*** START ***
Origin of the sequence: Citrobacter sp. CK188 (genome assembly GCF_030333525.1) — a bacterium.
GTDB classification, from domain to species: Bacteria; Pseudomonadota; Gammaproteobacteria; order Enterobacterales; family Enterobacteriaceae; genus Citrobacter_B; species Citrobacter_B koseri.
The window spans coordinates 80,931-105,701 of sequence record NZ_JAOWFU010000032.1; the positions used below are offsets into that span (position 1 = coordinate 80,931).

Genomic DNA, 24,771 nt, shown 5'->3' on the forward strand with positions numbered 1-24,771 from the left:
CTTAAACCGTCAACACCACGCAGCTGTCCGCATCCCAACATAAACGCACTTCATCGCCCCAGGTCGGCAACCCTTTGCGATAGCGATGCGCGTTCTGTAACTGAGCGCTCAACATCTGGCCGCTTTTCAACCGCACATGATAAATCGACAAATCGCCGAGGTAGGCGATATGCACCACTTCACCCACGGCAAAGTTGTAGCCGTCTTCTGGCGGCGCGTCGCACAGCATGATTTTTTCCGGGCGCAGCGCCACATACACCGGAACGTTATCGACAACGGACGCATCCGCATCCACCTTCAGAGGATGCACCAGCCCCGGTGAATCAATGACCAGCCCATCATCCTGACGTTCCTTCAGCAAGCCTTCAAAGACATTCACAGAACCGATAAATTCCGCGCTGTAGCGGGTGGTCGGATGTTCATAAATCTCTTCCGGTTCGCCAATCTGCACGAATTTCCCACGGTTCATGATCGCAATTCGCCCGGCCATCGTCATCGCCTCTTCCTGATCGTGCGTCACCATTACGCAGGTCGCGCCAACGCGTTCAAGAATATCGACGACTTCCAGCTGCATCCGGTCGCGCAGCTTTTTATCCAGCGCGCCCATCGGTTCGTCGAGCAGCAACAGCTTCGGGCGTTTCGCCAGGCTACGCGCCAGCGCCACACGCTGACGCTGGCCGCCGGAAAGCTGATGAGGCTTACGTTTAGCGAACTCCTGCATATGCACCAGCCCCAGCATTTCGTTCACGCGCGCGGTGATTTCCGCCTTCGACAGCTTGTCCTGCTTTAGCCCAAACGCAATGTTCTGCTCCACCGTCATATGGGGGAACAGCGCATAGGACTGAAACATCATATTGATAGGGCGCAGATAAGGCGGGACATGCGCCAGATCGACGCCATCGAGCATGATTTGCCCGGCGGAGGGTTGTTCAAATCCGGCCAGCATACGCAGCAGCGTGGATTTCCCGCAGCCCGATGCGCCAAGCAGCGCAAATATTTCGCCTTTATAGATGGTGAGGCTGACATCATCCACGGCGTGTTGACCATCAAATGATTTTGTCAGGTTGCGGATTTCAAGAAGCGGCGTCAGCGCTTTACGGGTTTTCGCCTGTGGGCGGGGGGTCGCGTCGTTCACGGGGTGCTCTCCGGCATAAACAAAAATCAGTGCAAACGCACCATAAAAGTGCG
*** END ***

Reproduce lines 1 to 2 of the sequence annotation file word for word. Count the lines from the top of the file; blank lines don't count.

Origin of the sequence: Citrobacter sp. CK188 (genome assembly GCF_030333525.1) — a bacterium.
GTDB classification, from domain to species: Bacteria; Pseudomonadota; Gammaproteobacteria; order Enterobacterales; family Enterobacteriaceae; genus Citrobacter_B; species Citrobacter_B koseri.